The flu has arrived. Although last winter’s flu season was a relatively mild one, this year may be worse. The big swine flu scare of 2009, with its media-fueled fear frenzy that made it a popular topic of cocktail party conversation, seems all too recent, and any kind of influenza — with its severe discomforts and risks of complications — can happen to any of us.
FirstCare Medical in Highland reports the first two confirmed cases of flu and recommends that anyone with “flu symptoms of moderate to severe intensity see their physician, especially if they have underlying medical conditions such as asthma or diabetes.” And they say to get a flu vaccine as soon as possible. Roberta Hayes on the redhookmoms listserv (for the uninitiated, listservs are e-mail chains) reports that her young son Gavin tested positive with a nasal swab even though he had gotten the vaccine, and was prescribed Tamiflu.
Ways to fend off the flu remain hotly debated. Whether you look at the vaccine as quackery or a sensible precaution, it is the most commonly recommended way to prevent the flu, according to government agencies and many health professionals.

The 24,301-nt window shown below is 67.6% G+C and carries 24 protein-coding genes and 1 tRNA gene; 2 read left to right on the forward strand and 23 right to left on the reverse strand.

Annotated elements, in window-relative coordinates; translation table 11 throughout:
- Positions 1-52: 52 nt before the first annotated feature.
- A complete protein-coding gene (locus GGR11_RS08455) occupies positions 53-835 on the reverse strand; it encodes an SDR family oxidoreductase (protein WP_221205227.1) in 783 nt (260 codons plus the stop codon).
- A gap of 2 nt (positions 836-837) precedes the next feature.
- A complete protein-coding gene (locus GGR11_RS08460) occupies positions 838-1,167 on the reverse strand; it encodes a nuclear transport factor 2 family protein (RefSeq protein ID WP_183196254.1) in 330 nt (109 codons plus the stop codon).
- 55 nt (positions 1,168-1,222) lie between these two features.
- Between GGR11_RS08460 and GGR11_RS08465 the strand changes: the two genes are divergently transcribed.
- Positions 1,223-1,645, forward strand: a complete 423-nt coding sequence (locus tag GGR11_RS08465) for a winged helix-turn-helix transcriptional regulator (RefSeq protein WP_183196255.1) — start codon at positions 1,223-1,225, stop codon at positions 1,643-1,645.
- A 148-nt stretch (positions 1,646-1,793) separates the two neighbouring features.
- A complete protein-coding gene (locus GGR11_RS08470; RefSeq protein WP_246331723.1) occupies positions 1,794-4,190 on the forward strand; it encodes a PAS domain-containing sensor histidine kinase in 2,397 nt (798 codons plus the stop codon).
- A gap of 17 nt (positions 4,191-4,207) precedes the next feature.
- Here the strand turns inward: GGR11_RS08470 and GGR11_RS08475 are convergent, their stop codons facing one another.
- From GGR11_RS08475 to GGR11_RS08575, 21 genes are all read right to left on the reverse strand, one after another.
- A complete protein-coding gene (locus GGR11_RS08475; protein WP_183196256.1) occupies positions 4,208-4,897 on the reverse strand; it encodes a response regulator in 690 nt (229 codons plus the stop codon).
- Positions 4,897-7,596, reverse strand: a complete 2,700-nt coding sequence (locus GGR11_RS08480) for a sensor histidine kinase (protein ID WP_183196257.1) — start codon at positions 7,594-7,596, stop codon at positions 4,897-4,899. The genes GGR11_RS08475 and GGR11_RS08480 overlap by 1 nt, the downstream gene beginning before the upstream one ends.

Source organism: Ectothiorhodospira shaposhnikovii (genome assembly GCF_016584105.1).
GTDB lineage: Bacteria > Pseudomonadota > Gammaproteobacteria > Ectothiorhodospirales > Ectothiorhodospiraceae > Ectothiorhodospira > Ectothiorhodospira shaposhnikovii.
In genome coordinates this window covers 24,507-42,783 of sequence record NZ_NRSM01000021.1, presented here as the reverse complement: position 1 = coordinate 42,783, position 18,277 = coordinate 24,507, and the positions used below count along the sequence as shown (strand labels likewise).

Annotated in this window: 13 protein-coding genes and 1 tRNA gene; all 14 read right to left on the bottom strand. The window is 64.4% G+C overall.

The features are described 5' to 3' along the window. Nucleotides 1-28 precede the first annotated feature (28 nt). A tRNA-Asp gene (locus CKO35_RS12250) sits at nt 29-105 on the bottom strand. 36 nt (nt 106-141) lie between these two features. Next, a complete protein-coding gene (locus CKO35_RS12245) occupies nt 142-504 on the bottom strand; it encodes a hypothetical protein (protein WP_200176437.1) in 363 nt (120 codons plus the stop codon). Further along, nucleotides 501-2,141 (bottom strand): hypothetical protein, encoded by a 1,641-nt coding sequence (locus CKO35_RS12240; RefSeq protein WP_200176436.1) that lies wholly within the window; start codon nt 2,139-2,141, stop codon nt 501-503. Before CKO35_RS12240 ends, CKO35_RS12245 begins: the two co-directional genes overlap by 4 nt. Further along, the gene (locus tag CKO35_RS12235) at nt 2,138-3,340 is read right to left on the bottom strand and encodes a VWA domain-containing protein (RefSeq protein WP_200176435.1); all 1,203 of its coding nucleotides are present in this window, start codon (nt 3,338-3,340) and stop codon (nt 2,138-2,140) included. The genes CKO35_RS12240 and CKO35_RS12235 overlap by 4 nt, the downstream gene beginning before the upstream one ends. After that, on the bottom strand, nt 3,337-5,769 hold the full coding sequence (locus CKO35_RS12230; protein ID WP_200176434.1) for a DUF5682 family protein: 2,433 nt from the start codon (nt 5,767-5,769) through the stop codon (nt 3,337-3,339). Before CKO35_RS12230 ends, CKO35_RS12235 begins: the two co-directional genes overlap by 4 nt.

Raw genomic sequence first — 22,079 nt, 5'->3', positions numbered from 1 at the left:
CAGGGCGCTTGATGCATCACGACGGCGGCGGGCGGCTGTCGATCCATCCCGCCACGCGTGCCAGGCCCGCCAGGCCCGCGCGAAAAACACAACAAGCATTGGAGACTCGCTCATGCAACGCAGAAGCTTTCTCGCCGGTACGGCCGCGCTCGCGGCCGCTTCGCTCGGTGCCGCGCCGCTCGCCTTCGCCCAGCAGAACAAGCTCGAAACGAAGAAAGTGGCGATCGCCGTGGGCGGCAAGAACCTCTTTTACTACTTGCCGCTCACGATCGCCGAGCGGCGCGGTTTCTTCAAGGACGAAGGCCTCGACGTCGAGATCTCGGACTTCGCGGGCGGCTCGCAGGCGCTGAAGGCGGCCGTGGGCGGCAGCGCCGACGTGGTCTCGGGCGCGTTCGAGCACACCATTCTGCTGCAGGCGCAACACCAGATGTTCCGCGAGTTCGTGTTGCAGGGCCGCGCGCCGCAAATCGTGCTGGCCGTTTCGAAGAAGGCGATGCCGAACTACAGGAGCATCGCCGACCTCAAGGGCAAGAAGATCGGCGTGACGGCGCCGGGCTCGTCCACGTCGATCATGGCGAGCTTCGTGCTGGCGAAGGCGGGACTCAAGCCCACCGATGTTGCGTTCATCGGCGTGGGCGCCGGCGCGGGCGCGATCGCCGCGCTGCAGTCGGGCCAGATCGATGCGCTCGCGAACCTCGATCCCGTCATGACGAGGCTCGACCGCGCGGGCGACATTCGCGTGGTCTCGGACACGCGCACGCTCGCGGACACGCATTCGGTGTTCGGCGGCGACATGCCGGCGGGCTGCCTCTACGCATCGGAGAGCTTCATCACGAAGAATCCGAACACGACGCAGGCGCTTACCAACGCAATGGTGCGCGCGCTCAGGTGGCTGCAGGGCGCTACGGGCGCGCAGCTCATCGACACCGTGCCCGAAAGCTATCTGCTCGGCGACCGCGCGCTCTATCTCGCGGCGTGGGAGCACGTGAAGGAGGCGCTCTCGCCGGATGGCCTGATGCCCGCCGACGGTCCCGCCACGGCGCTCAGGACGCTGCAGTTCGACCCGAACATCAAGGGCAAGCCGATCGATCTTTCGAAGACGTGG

Although vaccinations can begin in early fall or as soon as it becomes commercially available, the U.S. Centers for Disease Control and Prevention say that it is still helpful to get it now. Peak flu time is January and February, though it can occur through May. It takes the body two weeks to develop the antibodies after getting the vaccine.
Each year virus strains are examined by the CDC, along with the Food and Drug Administration (FDA), the World Health Organization (WHO), and other agencies in the country and around the world. The three most prevalent are then combined in the vaccine. In this year’s vaccine one is from last year along with two new ones.